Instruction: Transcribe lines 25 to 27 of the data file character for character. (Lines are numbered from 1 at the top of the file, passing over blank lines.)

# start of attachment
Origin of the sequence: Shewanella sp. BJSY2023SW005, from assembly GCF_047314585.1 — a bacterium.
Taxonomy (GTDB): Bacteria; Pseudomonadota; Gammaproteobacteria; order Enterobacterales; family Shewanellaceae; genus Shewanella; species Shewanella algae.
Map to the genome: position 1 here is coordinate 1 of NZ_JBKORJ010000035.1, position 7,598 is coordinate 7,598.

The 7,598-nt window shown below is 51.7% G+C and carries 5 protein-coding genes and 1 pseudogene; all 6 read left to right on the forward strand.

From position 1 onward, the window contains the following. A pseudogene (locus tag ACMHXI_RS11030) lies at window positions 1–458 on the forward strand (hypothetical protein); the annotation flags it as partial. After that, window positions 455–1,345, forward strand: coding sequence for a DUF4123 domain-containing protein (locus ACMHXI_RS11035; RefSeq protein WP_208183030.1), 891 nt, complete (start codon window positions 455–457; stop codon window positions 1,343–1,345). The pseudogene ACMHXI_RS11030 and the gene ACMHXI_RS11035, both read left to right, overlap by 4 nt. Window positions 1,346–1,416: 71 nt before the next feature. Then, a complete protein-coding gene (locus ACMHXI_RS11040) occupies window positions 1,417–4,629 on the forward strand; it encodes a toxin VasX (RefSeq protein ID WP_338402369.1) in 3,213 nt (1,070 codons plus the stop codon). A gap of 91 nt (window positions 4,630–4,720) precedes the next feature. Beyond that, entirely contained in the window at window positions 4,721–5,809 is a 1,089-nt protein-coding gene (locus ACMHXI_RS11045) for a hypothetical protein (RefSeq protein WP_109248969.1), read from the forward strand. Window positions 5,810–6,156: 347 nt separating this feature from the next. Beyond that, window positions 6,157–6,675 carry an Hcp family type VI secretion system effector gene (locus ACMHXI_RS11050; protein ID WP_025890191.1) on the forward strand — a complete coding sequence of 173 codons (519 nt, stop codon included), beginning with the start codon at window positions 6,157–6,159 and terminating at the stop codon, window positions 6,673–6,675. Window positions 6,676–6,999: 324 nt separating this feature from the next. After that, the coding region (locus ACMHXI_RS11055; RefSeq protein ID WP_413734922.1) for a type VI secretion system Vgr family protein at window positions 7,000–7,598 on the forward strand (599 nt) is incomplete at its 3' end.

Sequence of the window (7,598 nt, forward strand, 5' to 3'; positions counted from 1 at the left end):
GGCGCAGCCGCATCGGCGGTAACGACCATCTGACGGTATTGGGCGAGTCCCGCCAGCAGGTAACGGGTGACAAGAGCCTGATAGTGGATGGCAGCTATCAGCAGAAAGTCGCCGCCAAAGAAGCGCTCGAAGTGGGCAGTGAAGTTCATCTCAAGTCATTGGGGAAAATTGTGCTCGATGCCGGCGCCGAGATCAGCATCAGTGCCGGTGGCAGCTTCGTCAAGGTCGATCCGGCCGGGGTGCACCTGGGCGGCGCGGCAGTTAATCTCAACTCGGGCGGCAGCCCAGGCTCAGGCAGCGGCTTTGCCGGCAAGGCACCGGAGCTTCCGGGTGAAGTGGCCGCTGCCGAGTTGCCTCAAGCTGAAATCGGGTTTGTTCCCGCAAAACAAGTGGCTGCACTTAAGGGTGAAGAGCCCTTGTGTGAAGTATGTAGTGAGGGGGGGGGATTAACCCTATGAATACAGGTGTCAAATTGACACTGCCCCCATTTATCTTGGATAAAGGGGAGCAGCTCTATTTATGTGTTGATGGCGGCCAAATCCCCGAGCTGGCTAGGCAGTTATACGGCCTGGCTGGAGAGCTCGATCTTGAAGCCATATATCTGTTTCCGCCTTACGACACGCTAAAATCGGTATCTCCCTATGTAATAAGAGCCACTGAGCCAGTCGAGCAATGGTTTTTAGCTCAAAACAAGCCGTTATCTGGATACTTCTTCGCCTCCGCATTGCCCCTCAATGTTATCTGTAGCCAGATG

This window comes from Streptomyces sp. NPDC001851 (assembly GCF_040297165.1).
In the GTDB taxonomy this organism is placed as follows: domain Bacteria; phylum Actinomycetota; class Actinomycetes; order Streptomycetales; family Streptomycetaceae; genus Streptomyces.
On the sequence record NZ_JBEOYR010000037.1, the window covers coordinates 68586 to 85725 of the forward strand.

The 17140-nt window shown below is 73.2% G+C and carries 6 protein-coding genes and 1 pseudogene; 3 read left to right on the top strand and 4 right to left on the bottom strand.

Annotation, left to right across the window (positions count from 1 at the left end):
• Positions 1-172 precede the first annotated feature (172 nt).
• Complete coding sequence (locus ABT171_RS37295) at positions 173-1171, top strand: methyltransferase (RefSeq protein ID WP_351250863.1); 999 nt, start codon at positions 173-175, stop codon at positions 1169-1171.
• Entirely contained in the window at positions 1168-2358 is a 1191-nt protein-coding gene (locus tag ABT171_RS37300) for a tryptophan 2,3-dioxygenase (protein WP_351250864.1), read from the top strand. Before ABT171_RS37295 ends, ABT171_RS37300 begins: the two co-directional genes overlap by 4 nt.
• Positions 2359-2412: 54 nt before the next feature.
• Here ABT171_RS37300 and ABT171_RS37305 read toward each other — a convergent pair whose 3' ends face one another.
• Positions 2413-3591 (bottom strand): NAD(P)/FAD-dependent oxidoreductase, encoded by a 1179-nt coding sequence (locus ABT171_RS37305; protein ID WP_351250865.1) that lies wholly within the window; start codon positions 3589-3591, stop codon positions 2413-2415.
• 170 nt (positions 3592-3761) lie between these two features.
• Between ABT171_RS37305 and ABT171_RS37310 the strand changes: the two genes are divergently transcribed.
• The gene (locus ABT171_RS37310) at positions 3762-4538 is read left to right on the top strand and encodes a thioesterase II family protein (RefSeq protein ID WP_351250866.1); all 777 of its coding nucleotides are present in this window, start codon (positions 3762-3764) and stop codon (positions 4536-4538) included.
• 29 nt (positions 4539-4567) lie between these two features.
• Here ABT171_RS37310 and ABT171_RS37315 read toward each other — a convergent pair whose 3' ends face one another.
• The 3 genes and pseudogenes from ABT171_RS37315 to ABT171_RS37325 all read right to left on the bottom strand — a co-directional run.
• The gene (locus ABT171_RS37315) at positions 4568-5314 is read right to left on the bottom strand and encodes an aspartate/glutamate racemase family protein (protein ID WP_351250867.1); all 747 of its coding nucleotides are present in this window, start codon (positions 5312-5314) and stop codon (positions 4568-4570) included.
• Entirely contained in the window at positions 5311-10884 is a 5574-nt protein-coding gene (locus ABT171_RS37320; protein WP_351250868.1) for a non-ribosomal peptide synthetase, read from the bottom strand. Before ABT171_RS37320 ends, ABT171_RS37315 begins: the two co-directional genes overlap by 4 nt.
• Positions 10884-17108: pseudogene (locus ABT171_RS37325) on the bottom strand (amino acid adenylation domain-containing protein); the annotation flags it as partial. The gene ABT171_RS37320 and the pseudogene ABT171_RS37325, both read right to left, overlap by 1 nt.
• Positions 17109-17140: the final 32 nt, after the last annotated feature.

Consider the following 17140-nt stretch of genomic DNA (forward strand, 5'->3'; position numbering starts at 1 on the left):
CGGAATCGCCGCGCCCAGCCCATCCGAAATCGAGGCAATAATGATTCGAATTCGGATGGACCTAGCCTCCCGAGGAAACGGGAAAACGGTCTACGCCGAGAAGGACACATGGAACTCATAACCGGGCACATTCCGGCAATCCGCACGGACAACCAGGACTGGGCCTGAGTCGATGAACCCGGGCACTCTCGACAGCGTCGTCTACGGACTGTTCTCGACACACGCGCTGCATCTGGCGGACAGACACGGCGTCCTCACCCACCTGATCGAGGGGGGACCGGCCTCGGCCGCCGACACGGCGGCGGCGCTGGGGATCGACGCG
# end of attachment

• The gene (locus ABT171_RS37315) at positions 4568-5314 is read right to left on the bottom strand and encodes an aspartate/glutamate racemase family protein (protein ID WP_351250867.1); all 747 of its coding nucleotides are present in this window, start codon (positions 5312-5314) and stop codon (positions 4568-4570) included.
• Entirely contained in the window at positions 5311-10884 is a 5574-nt protein-coding gene (locus ABT171_RS37320; protein WP_351250868.1) for a non-ribosomal peptide synthetase, read from the bottom strand. Before ABT171_RS37320 ends, ABT171_RS37315 begins: the two co-directional genes overlap by 4 nt.
• Positions 10884-17108: pseudogene (locus ABT171_RS37325) on the bottom strand (amino acid adenylation domain-containing protein); the annotation flags it as partial. The gene ABT171_RS37320 and the pseudogene ABT171_RS37325, both read right to left, overlap by 1 nt.